But it wasn’t until June 27 of 1981 that he created something of a blood bond with his corrupt cop friends. That is when Smith’s life of crime took a turn that saw him rise to the top of Sydney’s underworld.
Why? Because that day he delivered drug dealer Warren Lanfranchi to police detective Roger Rogerson. As requested by the cop. In return, Smith later said, Rogerson and his corrupt cop buddies gave him a green light to commit crimes.
Lanfranchi, meanwhile, was shot to death by Rogerson while he was trying to arrest him. Or so his story goes.
Lanfranchi’s girlfriend, prostitute Sallie-Anne Huckstepp, disagreed with Rogerson’s version of events and decided to speak up about her boyfriend’s cold-blooded murder in 1986. She publicly accused Rogerson and Smith of forming a corrupt partnership.
In a sign of Rogerson and Smith’s sheer arrogance and pure confidence in their untouchable position, Huckstepp’s dead body was found floating in a pond in Centennial Park, Sydney, that same year.
Smith was charged with Huckstepp’s murder, but later acquitted. A pattern emerged that tended to back up his claim that he’d been given a green light to commit crimes. Smith was a suspect in at least fourteen murders and charged with eight. But suspicions and charges aside, he was only convicted of two slayings.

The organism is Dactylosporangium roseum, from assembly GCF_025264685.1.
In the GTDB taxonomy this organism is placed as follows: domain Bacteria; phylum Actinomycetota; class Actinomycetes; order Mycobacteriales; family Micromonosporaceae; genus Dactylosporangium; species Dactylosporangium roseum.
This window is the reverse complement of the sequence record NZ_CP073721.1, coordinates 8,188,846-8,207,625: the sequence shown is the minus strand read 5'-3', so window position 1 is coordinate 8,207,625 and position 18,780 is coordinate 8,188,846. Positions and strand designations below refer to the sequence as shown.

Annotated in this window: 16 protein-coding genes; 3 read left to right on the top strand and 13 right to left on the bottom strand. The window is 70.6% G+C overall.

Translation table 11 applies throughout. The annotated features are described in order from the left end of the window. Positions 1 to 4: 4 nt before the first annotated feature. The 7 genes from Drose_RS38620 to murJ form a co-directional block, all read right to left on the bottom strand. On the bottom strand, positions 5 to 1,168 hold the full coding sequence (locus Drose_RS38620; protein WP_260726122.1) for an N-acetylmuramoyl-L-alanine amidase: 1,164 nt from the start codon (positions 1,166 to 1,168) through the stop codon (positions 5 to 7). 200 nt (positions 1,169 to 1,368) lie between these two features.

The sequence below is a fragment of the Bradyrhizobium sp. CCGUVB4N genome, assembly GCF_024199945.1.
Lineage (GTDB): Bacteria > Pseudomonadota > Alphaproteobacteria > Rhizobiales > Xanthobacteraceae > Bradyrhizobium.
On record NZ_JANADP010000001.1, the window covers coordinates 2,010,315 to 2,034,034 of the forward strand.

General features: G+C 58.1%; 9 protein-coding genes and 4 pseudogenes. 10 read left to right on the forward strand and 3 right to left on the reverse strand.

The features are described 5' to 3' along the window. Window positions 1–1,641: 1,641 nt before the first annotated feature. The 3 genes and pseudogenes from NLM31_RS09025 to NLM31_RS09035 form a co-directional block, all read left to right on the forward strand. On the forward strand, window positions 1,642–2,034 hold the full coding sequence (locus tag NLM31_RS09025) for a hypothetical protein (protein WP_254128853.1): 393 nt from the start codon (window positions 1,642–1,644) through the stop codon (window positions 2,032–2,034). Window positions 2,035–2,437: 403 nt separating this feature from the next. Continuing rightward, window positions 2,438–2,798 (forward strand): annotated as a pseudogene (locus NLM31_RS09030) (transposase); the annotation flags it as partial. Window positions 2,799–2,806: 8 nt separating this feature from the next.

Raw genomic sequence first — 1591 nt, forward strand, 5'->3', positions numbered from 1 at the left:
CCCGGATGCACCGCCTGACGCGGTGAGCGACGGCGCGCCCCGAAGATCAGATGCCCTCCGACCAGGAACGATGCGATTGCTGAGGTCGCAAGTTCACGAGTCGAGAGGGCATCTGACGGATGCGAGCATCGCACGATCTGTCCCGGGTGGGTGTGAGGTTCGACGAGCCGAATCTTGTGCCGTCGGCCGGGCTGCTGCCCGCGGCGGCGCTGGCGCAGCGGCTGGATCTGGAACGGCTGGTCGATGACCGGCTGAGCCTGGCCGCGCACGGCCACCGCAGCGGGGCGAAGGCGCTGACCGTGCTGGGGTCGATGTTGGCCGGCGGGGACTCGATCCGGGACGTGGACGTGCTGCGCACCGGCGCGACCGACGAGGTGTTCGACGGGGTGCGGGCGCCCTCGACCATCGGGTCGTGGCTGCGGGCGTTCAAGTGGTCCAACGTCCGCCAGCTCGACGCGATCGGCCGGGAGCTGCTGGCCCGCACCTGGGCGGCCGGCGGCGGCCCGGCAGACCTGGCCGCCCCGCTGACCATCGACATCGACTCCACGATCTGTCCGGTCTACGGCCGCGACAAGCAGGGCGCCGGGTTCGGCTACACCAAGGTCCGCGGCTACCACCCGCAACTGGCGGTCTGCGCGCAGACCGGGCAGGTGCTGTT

In the mid-1980s, his heroin source dried up and he resorted back to armed robberies for income. He was pretty successful. One score netted him half a million.
His relationship with Rogerson, however, was under pressure. All the media pressure was getting to the detective. In April of 1986, he went on national television and outed Smith as a snitch.
The next night, Smith was the victim of a hit and run. He suffered a broken leg, eight broken ribs, two spinal fractures, and a broken collar bone. While we’re listing all his injuries it should be noted that he had been diagnosed with Parkinson’s disease in 1981.
As he did all his life, Smith walked on. But his protective shield was showing cracks.